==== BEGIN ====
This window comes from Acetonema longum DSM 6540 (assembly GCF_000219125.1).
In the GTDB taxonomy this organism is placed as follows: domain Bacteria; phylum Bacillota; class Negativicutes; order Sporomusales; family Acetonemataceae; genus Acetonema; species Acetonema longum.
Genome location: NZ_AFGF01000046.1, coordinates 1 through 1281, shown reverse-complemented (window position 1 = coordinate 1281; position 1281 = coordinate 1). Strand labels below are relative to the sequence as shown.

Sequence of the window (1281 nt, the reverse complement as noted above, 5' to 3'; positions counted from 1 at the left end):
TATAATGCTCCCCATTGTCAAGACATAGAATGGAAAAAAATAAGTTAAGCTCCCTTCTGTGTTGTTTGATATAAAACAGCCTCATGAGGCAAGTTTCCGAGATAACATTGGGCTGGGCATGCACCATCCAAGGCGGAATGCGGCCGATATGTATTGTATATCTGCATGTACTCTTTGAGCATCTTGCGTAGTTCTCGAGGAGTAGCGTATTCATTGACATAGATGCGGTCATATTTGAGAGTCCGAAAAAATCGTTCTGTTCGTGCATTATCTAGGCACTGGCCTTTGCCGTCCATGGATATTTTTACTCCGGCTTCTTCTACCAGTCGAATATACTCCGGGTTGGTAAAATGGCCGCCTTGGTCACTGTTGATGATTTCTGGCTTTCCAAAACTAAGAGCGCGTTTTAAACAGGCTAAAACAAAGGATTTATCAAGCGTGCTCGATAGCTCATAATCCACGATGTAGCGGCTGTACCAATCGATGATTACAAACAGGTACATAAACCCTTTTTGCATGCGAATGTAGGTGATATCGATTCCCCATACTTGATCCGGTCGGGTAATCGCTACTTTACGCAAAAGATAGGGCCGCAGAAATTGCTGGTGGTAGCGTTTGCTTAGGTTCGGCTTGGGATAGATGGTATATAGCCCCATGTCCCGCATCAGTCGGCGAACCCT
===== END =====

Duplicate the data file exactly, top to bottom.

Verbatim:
This window comes from Acetonema longum DSM 6540 (assembly GCF_000219125.1).
In the GTDB taxonomy this organism is placed as follows: domain Bacteria; phylum Bacillota; class Negativicutes; order Sporomusales; family Acetonemataceae; genus Acetonema; species Acetonema longum.
Genome location: NZ_AFGF01000046.1, coordinates 1 through 1281, shown reverse-complemented (window position 1 = coordinate 1281; position 1281 = coordinate 1). Strand labels below are relative to the sequence as shown.

Sequence of the window (1281 nt, the reverse complement as noted above, 5' to 3'; positions counted from 1 at the left end):
TATAATGCTCCCCATTGTCAAGACATAGAATGGAAAAAAATAAGTTAAGCTCCCTTCTGTGTTGTTTGATATAAAACAGCCTCATGAGGCAAGTTTCCGAGATAACATTGGGCTGGGCATGCACCATCCAAGGCGGAATGCGGCCGATATGTATTGTATATCTGCATGTACTCTTTGAGCATCTTGCGTAGTTCTCGAGGAGTAGCGTATTCATTGACATAGATGCGGTCATATTTGAGAGTCCGAAAAAATCGTTCTGTTCGTGCATTATCTAGGCACTGGCCTTTGCCGTCCATGGATATTTTTACTCCGGCTTCTTCTACCAGTCGAATATACTCCGGGTTGGTAAAATGGCCGCCTTGGTCACTGTTGATGATTTCTGGCTTTCCAAAACTAAGAGCGCGTTTTAAACAGGCTAAAACAAAGGATTTATCAAGCGTGCTCGATAGCTCATAATCCACGATGTAGCGGCTGTACCAATCGATGATTACAAACAGGTACATAAACCCTTTTTGCATGCGAATGTAGGTGATATCGATTCCCCATACTTGATCCGGTCGGGTAATCGCTACTTTACGCAAAAGATAGGGCCGCAGAAATTGCTGGTGGTAGCGTTTGCTTAGGTTCGGCTTGGGATAGATGGTATATAGCCCCATGTCCCGCATCAGTCGGCGAACCCT